What Is Cerebral Palsy 

Cerebral Palsy is a group of disorders that impact movement, muscle tone or posture. CP is caused by damage that occurs to the developing brain, often before or at birth.  

The most common signs or symptoms are:

  • Impaired movement 
  • Exaggerated reflexes
  • Floppiness 
  • Spasticity 
  • Unusual posture
  • Involuntary movements
  • Unsteady walking
  • Problems swallowing
  • Eye muscle imbalance
  • Reduced range of motion
  • Or any combination of these symptoms

Signs of CP become evident during infancy or as late as pre-school years. 

The cause of CP and the impact on function can vary greatly.

Cerebral Palsy has no cure, although treatments can improve function.

Causes of Cerebral Palsy

Cerebral Palsy is caused by damage to the developing brain. Typically, this happens before a child is born, however it can occur at birth or in early infancy.  It’s possible for the cause to be unknown. 

Some of the common factors in brain damage or abnormal development are: 

  • Genetic disorders
  • Maternal infections that impact the developing fetus
  • Fetal stroke
  • Infant infections that cause inflammation in or around the brain
  • Traumatic head injury to an infant
  • Lack of oxygen to the brain related to difficult labor or delivery

Types of CP

A diagnosis of Cerebral Palsy doesn’t mean the same thing for everyone. Doctors classify Cerebral Palsy by the main type of movement disorder involved. There are four main types of CP:

Spastic Cerebral Palsy

The most common type is spastic CP, which affects approximately 80% of people with CP.

People with spastic Cerebral Palsy have stiff muscles, resulting in awkward movements. Within Spastic Cerebral Palsy, there are four types:

  • Spastic diplegia/diparesis: in this type, muscle stiffness is mainly in the legs, with the arms less affected or not affected at all. 
  • Spastic hemiplegia/hemiparesis: This type affects only one side of the body; usually the arm is more affected than the leg.
  • Spastic quadriplegia/quadriparesis: This is the most severe form of spastic CP and affects all four limbs, the trunk, and the face. 
  • Dyskinetic Cerebral Palsy: This impacts their hands, making it difficult for them to control movement of their hands, arms, feet and legs. 

Ataxic Cerebral Palsy

Those with ataxic CP have problems with balance and coordination. 

Mixed Cerebral Palsy

Some people have symptoms of more than one type of CP. The most common type of mixed CP is spastic-dyskinetic CP.

Cerebral Palsy Symptoms or Signs

A Baby Younger Than Six Months: 

  • The baby’s head lags when you pick them up while lying on their back
  • They feel stiff
  • They feel floppy
  • When held cradled in your arms, they seem to overextend their back and neck, acting as if they are pushing away from you
  • When you pick them up, their legs get stiff and they cross or scissor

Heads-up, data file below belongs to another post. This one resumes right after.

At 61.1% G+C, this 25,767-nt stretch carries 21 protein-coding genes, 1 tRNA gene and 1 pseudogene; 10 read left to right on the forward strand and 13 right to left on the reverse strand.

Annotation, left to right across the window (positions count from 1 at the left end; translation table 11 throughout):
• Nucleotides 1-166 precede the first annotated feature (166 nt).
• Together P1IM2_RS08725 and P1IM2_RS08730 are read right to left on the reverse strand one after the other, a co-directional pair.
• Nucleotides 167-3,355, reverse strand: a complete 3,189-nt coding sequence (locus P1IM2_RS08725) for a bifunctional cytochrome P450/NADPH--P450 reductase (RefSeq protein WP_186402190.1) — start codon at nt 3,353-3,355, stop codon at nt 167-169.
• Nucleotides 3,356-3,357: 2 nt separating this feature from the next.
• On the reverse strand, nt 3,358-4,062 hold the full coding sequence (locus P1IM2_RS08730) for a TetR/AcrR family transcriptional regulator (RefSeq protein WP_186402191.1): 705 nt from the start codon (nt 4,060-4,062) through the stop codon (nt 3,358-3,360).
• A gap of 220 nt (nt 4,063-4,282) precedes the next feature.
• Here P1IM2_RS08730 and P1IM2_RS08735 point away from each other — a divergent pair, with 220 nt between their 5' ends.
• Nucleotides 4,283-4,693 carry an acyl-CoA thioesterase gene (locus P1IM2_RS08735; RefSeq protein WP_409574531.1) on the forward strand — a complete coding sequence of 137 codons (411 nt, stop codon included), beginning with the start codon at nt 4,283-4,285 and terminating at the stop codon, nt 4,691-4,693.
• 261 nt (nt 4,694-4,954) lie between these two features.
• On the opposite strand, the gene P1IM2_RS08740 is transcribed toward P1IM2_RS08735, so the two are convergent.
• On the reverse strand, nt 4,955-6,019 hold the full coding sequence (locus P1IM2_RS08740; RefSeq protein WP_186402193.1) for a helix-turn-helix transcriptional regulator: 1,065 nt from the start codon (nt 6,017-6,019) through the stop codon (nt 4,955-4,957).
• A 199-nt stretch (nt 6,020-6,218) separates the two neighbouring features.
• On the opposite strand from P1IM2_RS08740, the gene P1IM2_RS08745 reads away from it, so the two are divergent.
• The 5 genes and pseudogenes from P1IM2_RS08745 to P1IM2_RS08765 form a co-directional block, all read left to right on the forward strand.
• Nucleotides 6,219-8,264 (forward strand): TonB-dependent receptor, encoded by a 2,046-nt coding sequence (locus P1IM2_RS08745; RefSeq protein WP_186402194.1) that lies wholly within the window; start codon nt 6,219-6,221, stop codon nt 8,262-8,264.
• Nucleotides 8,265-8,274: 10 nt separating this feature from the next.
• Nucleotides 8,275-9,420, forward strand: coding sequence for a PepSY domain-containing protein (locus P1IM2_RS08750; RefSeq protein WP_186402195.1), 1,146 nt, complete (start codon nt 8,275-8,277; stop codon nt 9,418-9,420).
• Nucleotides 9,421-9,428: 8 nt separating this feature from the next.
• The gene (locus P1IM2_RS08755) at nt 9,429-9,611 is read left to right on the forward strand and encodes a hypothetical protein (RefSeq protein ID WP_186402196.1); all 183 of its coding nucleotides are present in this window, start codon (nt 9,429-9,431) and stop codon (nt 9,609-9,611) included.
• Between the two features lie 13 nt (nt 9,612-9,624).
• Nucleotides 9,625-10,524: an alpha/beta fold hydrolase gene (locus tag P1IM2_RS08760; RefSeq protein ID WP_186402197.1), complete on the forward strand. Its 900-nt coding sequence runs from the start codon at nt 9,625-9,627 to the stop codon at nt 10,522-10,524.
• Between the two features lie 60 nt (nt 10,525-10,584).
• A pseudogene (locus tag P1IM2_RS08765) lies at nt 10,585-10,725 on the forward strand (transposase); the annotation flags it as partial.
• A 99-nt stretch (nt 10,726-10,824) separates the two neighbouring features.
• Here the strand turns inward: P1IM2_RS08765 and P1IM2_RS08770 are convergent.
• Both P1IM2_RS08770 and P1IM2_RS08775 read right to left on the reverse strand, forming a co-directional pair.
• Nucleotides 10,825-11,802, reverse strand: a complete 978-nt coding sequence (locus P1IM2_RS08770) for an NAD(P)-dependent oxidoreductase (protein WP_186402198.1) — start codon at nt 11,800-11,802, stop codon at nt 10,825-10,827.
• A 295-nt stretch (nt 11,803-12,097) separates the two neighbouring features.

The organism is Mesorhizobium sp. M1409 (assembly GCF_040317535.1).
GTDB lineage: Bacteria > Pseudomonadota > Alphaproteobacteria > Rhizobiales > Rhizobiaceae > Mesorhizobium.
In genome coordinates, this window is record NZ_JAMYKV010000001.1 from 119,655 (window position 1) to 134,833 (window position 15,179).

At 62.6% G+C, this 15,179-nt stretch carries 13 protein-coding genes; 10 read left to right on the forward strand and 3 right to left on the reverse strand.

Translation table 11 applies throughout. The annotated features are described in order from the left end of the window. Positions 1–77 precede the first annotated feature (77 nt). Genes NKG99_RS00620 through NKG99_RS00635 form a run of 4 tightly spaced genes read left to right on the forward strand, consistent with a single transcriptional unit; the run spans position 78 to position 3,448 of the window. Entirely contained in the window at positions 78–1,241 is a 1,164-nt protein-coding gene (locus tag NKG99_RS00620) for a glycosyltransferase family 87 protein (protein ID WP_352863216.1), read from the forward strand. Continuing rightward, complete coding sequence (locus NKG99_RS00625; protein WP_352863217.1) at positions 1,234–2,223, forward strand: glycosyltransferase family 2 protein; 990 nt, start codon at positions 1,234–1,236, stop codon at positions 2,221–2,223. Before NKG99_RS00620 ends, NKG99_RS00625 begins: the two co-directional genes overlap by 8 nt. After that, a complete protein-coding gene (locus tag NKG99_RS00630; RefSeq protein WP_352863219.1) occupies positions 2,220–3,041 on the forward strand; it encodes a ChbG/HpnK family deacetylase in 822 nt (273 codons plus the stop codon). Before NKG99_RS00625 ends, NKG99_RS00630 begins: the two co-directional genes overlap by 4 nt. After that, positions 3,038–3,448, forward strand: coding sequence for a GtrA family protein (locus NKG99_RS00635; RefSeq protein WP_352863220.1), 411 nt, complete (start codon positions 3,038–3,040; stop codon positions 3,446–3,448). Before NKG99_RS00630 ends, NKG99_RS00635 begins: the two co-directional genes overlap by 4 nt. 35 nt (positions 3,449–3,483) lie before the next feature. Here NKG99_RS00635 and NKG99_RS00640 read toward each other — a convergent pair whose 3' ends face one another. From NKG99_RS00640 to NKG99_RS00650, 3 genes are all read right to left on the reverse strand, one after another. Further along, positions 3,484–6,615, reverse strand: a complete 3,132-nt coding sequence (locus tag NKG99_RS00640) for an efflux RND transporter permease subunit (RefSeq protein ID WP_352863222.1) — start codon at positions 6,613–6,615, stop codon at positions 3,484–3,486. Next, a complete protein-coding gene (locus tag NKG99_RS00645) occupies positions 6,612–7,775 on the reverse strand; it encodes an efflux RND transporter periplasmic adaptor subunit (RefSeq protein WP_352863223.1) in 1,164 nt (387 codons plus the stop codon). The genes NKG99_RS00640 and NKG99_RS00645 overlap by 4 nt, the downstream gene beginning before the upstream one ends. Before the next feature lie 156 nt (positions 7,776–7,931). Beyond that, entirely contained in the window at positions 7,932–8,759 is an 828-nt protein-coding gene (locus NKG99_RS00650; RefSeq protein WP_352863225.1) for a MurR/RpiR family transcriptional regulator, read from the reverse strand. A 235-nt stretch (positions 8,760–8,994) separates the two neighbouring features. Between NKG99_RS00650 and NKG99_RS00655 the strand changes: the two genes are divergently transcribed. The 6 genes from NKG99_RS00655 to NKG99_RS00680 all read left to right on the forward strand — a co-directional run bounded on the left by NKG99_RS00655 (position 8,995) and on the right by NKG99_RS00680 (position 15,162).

A Baby Older Than Six Months:

  • They don’t roll over in either direction
  • They cannot bring their hands together
  • They have difficulty bringing their hands to their mouth
  • They reach out with only one hand while keeping the other fisted

A Baby Older Than 10 Months:

  • When crawling, they push off with one hand and leg while dragging the opposite hand and leg
  • They scoots around on their bottom or hop on their knees, but don’t crawl on all fours

Screening and Diagnosis of Cerebral Palsy

Diagnosing CP at an early age is important. The diagnosis process can include multiple steps: 

Developmental Monitoring

Developmental monitoring or surveillance simply means tracking the growth and development of the child over time. If there are concerns about the development of missed milestones, the next step would be a Developmental Screen Test. This test should be administered as soon as possible. 

Developmental Screening Test

During developmental screening it is determined if there are developmental delays, like motor or movement delays. If there is anything of concern in this phase, the child would be referred for Developmental and Medical Evaluations. 

Developmental and Medical Evaluations

At this stage, the tests will diagnose the specific type of disorder affecting the child.


There is no cure for Cerebral Palsy. However, treatment can improve the lives of the affected children. Beginning treatment as early as possible is important to get maximum benefit. 

After diagnosis, a team of health professionals work with the child and family to develop an action plan. The goal is to help the child reach their full potential. 

Common Cerebral Palsy treatments include:

  • Medicines
  • Surgery
  • Braces
  • Physical therapy 
  • Occupational therapy
  • Speech therapy. 

The treatments and their effectiveness vary based on the child and their particular symptoms. 

Walking With CP

Trexo Robotics offers a Gait Training System or walking device that helps children with a Cerebral Palsy diagnosis, walk. The benefits of this device vary based on the child. It is universally accepted that walking is good for the body and too much time spent sitting is not. Using the Trexo to get your child walking over-the-ground. 

We do an in-take process to assess the child and determine if the device is a viable solution for that particular child. We offer a quiz to help determine if your child is a good candidate. 

In some cases a clinic that provides physiotherapy for Cerebral Palsy may have a Trexo Plus that your child can use as part of their physical therapy. You can look at your Clinics page to see if there is one by you.